The role of statistics in research is sometimes exaggerated. Statistics have a role only when you have collected the required information, adhering to the requirements of each operational step of the research process. Once data is collected you encounter two questions:
- How do i organise this data to understand it?
- What does the data mean?
In a way, the answer to the first question forms the basis for the second. Statistics can play a very important role in answering your research questions in such a manner that you are able to quantify, measure, place a level of confidence on the findings, make an assessment of the contribution each variable has made in bringing out change, measure the association and relationship between various variables, and help predict what is likely to happen in the light of current trends.
From individual responses, particularly if there are many, it becomes extremely difficult to understand the patterns in the data, so it is important for the data to be summarised. Some simple statistical measures such as percentages, means, standard deviations and coefficients of correlation can reduce the volume of data, making it easier to understand. In computing summary measures, certain information is lost and therefore misinterpretation is possible. Hence, caution is required when interpreting data.
Statistics play a vital role in understanding the relationship between variables, particularly when there are more than two. With experience, it is easy to ‘read’ the relationship between two variables from a table, but not to quantify this relationship. Statistics help you to ascertain the strength of a relationship. They confirm or contradict what you read from a piece of information, and provide an indication of the strength of the relationship and the level of confidence that can be placed in findings. When there are more than two variables, statistics are also helpful in understanding the interdependence between them and their contribution to a phenomenon or event.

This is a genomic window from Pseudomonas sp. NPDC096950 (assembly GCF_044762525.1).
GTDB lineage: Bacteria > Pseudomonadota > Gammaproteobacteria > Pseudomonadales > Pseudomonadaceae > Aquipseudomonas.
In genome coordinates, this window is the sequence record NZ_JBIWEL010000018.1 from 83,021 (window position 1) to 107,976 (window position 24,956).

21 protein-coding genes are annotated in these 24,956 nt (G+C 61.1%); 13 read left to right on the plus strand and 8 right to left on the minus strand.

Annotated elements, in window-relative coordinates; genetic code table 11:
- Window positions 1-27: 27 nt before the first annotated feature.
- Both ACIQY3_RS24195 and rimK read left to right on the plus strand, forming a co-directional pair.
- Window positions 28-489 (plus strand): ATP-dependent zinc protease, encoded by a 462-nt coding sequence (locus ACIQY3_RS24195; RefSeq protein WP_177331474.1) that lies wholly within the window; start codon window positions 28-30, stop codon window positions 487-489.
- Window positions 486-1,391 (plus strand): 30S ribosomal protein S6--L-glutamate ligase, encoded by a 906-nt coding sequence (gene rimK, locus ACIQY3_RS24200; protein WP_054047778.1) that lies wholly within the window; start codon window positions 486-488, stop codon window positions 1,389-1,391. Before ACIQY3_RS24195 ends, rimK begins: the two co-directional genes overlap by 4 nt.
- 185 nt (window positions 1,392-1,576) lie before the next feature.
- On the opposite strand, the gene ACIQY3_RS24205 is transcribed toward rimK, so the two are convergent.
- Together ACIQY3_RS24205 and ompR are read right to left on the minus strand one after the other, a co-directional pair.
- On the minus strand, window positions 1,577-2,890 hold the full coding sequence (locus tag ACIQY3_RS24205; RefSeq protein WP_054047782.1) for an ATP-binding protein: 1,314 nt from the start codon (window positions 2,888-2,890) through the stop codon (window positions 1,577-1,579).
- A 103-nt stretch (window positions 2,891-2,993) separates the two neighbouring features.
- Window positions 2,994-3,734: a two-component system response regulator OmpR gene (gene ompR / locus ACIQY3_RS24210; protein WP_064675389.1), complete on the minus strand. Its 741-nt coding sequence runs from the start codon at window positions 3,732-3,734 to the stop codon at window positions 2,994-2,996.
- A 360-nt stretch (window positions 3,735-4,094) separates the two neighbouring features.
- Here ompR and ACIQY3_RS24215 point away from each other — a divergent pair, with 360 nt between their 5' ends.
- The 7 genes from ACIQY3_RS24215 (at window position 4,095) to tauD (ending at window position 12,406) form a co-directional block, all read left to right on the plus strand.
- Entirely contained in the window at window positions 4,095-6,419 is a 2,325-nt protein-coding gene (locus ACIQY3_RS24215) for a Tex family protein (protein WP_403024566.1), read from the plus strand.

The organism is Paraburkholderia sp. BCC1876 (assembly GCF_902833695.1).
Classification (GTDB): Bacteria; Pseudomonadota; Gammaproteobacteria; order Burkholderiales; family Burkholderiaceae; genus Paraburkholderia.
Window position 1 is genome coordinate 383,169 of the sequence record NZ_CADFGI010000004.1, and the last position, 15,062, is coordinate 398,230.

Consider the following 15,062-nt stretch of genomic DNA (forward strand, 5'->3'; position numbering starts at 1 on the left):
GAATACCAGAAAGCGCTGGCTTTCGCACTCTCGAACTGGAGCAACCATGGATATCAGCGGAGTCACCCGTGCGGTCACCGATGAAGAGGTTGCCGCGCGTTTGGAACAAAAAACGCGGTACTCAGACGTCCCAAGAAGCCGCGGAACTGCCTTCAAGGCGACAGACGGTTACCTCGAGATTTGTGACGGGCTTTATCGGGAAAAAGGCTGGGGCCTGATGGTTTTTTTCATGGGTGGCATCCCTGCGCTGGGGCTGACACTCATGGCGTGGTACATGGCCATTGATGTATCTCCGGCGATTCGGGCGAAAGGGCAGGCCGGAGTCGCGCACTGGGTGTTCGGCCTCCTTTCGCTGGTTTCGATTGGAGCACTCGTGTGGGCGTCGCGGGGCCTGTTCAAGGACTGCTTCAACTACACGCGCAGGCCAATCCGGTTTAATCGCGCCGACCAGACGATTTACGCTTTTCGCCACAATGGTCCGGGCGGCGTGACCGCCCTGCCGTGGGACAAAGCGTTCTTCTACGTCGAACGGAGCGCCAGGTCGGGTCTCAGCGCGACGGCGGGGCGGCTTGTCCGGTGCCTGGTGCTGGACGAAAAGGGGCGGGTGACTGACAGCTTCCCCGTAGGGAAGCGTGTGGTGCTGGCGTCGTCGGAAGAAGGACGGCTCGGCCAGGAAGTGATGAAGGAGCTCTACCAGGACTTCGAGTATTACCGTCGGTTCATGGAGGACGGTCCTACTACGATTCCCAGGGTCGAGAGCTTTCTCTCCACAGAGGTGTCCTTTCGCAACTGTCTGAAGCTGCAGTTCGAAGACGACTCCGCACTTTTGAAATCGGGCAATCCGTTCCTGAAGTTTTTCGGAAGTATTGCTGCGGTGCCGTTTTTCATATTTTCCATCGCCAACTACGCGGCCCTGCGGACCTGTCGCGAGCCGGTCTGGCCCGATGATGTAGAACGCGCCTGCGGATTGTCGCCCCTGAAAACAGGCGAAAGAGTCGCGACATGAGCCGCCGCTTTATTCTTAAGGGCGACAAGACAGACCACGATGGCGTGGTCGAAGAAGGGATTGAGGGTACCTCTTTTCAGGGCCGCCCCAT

Indirectly, knowledge of statistics helps you at each step of the research process. Knowledge of the problems associated with data analysis, the types of statistical test that can be applied to certain types of variable, and the calculation of summary statistics in relation to the measurement scale used plays an important role in a research endeavour. However, you can also carry out a perfectly valid study without using any statistical procedures. This depends upon the objectives of your study.
Source: Kumar Ranjit (2012), Research methodology: a step-by-step guide for beginners, SAGE Publications Ltd; Third edition.